folk . americana . blues . r&b . rock&roll


Genre pick of the week Cover of Native North America (Vol. 1): Aboriginal Folk, Rock, And Country 1966–1985 by Various Artists.
As featured in the Piccadilly Records End Of Year Review 2014 Top 20 Compilations, this comes with a free Piccadilly End Of Year CD sampler. Click HERE for more info.

Largely unheard, criminally undocumented, but at their core, utterly revolutionary, the recordings of the diverse North American Aboriginal community will finally take their rightful place in our collective history in the form of 'Native North America (Vol. 1): Aboriginal Folk, Rock, and Country 1966-1985'. An anthology of music that was once near-extinct and off-the-grid is now available for all to hear, in what is, without a doubt, Light In The Attic’s most ambitious and historically significant project in the label’s 12-year journey.

Native North America (Vol. 1) features music from the Indigenous peoples of Canada and the northern United States, recorded in the turbulent decades between 1966 to 1985. It represents the fusion of shifting global popular culture and a reawakening of Aboriginal spirituality and expression. The majority of this material has been widely unavailable for decades, hindered by lack of distribution or industry support and by limited mass media coverage, until now. You’ll hear Arctic garage rock from the Nunavik region of northern Quebec, melancholy Yup’ik folk from Alaska, and hushed country blues from the Wagmatcook First Nation reserve in Nova Scotia. You’ll hear echoes of Neil Young, Velvet Underground, Leonard Cohen, Creedence Clearwater Revival, Johnny Cash, and more among the songs, but injected with Native consciousness, storytelling, poetry, history, and ceremony.

The stories behind the music presented on Native North America (Vol. 1) range from standard rock-and-roll dreams to transcendental epiphanies. They have been collected with love and respect by Vancouver-based record archaeologist and curator Kevin “Sipreano” Howes in a 15-year quest to unearth the history that falls between the notes of this unique music. Tirelessly, Howes scoured obscure, remote areas for the original vinyl recordings and the artists who made them, going so far as to send messages in Inuktitut over community radio airwaves in hopes that these lost cultural heroes would resurface.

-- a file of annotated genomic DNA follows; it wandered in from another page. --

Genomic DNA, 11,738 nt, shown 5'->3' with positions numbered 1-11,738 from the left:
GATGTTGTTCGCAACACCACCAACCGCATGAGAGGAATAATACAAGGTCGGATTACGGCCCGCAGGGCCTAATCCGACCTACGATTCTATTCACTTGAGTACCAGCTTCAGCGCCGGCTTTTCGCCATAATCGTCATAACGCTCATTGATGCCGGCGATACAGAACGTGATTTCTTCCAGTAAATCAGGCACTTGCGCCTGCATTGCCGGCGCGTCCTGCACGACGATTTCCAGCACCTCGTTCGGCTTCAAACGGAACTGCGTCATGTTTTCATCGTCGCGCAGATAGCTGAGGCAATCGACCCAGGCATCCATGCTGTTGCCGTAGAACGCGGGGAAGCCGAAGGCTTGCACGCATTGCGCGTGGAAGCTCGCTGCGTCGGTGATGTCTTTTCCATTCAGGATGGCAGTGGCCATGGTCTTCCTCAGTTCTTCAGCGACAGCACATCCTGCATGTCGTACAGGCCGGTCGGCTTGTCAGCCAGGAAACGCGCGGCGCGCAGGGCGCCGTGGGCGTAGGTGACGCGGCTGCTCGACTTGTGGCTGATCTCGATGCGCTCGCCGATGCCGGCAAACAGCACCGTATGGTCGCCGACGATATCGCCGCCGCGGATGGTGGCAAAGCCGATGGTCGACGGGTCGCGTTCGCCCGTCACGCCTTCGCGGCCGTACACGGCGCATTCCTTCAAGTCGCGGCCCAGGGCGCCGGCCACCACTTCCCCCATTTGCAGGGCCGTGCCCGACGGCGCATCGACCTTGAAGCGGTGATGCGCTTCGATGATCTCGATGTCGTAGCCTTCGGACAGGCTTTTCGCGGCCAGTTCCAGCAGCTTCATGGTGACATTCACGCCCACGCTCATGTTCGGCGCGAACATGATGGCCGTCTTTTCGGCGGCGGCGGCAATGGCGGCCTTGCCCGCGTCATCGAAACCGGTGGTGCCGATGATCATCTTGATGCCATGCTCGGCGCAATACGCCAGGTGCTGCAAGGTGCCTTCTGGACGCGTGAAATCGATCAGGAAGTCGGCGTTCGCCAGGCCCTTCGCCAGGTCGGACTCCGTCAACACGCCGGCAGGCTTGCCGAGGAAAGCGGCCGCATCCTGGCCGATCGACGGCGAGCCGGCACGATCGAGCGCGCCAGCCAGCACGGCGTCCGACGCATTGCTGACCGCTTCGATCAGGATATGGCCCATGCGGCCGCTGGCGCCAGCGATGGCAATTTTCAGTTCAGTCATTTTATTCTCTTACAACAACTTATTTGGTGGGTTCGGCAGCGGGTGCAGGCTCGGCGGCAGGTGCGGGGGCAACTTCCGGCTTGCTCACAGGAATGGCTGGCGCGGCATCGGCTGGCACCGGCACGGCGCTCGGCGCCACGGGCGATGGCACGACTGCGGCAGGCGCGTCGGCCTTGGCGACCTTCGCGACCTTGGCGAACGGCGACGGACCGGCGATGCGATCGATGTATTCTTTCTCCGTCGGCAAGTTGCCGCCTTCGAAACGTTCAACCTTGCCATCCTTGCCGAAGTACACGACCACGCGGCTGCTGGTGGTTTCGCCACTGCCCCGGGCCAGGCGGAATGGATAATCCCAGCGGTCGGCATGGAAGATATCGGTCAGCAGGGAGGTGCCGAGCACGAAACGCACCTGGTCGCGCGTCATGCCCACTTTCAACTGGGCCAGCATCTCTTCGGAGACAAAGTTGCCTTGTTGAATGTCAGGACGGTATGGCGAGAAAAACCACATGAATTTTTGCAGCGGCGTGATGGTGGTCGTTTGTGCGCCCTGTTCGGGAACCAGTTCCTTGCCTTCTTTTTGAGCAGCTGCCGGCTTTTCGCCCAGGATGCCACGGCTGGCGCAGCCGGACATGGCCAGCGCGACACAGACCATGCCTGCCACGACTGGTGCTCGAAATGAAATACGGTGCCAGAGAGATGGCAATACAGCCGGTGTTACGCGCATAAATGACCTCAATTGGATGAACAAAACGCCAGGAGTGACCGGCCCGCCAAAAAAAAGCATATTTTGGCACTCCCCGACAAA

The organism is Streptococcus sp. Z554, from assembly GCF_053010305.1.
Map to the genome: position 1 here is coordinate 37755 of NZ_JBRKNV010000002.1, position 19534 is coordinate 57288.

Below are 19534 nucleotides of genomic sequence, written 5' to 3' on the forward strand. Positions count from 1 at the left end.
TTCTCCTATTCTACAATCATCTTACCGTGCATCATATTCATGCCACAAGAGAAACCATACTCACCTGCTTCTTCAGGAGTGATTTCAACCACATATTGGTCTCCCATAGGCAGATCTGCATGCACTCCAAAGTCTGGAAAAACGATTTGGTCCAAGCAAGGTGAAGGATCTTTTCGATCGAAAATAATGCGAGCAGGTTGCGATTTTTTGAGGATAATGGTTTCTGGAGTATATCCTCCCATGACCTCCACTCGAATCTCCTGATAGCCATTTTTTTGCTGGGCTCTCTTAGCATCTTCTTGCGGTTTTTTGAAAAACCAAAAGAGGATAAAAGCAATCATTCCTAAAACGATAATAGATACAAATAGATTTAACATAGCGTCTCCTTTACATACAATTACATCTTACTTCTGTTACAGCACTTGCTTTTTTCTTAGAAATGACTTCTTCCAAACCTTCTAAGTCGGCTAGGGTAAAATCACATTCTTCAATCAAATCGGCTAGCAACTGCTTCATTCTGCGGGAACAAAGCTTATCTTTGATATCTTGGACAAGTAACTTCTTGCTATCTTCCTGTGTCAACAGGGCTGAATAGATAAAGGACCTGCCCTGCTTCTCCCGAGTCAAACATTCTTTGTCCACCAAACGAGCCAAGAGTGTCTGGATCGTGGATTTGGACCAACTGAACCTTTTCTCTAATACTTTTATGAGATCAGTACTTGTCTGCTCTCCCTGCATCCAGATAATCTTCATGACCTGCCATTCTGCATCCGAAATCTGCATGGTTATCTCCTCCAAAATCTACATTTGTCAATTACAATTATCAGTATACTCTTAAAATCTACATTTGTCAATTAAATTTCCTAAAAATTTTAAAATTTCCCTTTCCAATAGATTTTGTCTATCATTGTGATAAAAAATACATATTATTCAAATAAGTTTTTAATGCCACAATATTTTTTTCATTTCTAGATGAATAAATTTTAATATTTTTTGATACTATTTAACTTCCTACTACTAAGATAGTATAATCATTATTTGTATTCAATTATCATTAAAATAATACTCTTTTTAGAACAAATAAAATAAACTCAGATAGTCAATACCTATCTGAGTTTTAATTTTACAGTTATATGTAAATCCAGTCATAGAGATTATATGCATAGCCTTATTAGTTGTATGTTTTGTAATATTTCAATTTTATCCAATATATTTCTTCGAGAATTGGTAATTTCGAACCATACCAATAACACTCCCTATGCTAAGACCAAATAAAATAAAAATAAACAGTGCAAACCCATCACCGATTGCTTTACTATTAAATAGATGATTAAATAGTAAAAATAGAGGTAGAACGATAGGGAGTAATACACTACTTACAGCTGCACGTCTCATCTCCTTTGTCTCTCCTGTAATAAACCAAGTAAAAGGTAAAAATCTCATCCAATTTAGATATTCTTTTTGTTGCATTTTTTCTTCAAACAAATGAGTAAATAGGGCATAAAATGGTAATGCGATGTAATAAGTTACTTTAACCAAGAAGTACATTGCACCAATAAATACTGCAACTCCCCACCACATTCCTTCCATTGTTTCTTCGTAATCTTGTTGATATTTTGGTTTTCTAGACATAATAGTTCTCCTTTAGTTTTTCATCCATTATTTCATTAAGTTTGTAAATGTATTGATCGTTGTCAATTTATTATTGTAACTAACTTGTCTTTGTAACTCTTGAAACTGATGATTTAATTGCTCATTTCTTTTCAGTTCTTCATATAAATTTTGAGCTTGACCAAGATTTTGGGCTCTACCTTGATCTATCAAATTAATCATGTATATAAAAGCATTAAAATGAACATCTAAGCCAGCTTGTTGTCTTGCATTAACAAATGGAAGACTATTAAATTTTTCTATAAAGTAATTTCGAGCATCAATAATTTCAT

With cooperation and guidance from the artists, producers, family members, and behind the scenes players, Native North America (Vol. 1) sheds real light on the painful struggles and deep traditions of the greater Indigenous community and the significance of its music. The songs speak of joy and spirituality, but also tell of real tragedy and strife, like that of Algonquin/Mohawk artist Willy Mitchell, whose music career was sparked by a bullet to the head from the gun of a trigger-happy police officer, or those of Inuk singer-songwriter Willie Thrasher, who was robbed of his family and traditional Inuit culture by the residential school system.

Considering the financially motivated destruction of our environment, the conservative political landscape, and corporate bottom-line dominance, it’s bittersweet to report that the revolutionary songs featured on Native North America hold as much meaning today as when they were originally recorded. Dedicated to legendary Métis singer-songwriter and poet Willie Dunn, featured on the anthology but who sadly passed away during its making, Native North America (Vol. 1) is only the beginning. A companion set featuring a crucial selection of folk, rock, and country from the United States’ Lower 48 and Mexico is currently in production.